The Ministry of the Environment’s Modernization of Approvals process is starting to make a real difference: kudos to Marcia Wallace, Doris Dumais and the others involved. It still takes far too long to get many kinds of Environmental Compliance Approvals (often well over a year), but the backlog is decreasing, and some upcoming changes should really help. This is essential: the inordinate delays in obtaining approvals force many organizations to incur significant economic damage or break the law, every year. The more law-abiding organizations are, the more stressful they find these long approvals delays, and the more they detract from potential investment in Ontario.
About 2400 registrations have already occurred on the Environmental Activities and Sector Registry, the instant, permit-by-rule system for low risk, routine activities. (The registry has the additional benefit of creating a level playing field, by assuring consistent conditions for similar activities.) Not coincidentally, the number of annual applications for environmental compliance approvals has dropped by more than 2,000. The shift should continue as additional activities and sectors are added to the registry.
Now the Modernization process is shifting to the full scale Environmental Compliance Approvals. The MOE is already doing more to clarify what information is required in a good application for an Environmental Compliance Approval- a guide and technical checklist are available on line. By next spring, the entire application is expected to be filed online. This should automatically reject incomplete applications, and provide real-time tracking of all accepted applications; both should drive down wait times. On line applications should also improve public access to approvals and their supporting documents. Once the system works, of course; so far, IT challenges have created a barrage of headaches, including a brief “$10 Tuesday”, when all EASR registrations could be had for the bargain price of $10. That particular bug was fixed fast…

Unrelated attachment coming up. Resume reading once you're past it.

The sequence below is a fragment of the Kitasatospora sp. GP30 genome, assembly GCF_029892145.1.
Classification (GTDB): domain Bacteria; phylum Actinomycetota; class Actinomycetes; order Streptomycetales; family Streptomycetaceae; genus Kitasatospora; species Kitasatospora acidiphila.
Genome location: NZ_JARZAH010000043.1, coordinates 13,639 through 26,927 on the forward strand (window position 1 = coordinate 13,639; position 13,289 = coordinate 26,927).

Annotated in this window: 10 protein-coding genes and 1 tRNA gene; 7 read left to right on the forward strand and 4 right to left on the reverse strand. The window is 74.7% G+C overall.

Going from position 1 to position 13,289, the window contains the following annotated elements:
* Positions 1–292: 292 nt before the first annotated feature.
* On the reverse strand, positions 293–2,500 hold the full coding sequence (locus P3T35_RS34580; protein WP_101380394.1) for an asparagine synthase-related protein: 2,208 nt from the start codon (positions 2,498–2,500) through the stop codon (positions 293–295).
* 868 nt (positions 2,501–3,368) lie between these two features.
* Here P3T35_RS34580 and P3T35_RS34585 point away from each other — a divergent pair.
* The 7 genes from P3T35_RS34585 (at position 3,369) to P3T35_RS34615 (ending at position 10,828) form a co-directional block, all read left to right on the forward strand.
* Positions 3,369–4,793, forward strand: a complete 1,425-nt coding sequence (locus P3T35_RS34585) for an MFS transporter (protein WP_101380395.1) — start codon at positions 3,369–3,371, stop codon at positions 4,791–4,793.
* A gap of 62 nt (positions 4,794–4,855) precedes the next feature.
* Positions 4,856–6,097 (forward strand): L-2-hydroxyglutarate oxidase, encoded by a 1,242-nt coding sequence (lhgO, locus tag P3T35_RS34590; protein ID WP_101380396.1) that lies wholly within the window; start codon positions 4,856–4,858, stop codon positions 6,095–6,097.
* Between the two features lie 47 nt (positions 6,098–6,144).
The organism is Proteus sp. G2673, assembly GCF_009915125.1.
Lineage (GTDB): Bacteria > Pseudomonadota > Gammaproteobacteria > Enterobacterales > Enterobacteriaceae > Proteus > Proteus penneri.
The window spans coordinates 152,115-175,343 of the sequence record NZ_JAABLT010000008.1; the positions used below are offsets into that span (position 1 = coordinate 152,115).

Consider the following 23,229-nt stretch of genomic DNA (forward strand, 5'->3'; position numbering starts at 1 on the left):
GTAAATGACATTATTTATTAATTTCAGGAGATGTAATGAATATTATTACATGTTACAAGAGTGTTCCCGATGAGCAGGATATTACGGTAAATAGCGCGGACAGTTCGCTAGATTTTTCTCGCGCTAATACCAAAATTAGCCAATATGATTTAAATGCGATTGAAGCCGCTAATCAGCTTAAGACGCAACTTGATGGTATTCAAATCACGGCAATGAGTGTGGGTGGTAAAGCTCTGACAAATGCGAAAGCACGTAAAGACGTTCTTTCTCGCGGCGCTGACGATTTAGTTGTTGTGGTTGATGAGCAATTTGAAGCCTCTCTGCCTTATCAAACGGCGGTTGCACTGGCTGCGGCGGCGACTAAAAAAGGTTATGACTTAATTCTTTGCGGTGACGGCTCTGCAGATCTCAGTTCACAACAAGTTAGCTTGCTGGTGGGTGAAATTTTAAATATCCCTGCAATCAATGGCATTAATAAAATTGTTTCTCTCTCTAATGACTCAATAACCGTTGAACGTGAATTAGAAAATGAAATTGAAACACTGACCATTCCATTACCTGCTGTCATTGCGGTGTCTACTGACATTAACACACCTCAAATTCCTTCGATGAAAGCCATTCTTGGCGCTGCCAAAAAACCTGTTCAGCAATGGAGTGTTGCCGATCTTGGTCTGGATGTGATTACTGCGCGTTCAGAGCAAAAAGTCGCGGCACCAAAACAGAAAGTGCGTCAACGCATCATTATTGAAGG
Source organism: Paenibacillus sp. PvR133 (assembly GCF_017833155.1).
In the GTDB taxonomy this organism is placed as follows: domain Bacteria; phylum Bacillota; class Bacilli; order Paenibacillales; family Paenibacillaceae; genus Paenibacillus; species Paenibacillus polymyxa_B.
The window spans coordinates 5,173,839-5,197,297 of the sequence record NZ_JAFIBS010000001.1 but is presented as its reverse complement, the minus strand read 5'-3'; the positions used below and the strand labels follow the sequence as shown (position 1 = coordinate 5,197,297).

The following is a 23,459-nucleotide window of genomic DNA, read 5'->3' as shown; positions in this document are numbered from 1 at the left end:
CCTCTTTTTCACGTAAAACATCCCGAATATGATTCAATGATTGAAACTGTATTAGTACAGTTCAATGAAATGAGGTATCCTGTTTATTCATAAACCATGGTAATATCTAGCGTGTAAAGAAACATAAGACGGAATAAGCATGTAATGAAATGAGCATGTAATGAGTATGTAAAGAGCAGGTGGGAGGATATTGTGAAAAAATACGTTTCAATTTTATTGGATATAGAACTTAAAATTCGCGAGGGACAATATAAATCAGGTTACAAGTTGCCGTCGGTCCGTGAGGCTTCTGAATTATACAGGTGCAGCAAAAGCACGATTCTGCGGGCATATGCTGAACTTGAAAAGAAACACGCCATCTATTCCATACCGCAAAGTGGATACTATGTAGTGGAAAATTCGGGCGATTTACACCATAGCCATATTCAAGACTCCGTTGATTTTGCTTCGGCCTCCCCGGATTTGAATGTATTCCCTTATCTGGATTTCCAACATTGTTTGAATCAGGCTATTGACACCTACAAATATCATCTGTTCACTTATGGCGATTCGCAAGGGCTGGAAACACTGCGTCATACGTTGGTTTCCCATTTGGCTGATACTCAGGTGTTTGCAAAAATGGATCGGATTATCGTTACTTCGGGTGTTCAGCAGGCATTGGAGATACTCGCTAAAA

We hear that the Modernization of Approvals process is starting to trigger transformation across the ministry, and that other ministries are also looking to piggyback on the system. Morale among the review engineers is reportedly improving too, now that they are released from reviewing so many boring, routine applications, and from the tedious job of tracking down missing components from poor quality applications. Instead, they are spending more of their time using their technical skills on more challenging applications where a knowledgeable reviewer can make a difference.
I sometimes joke that I’d be out of business if the MOE were always fair and efficient, and we’ve never been busier. But the Modernization process is looking like a big step in the right direction. And that’s good news for anyone who cares about the environment that the MOE tries to protect. Including me.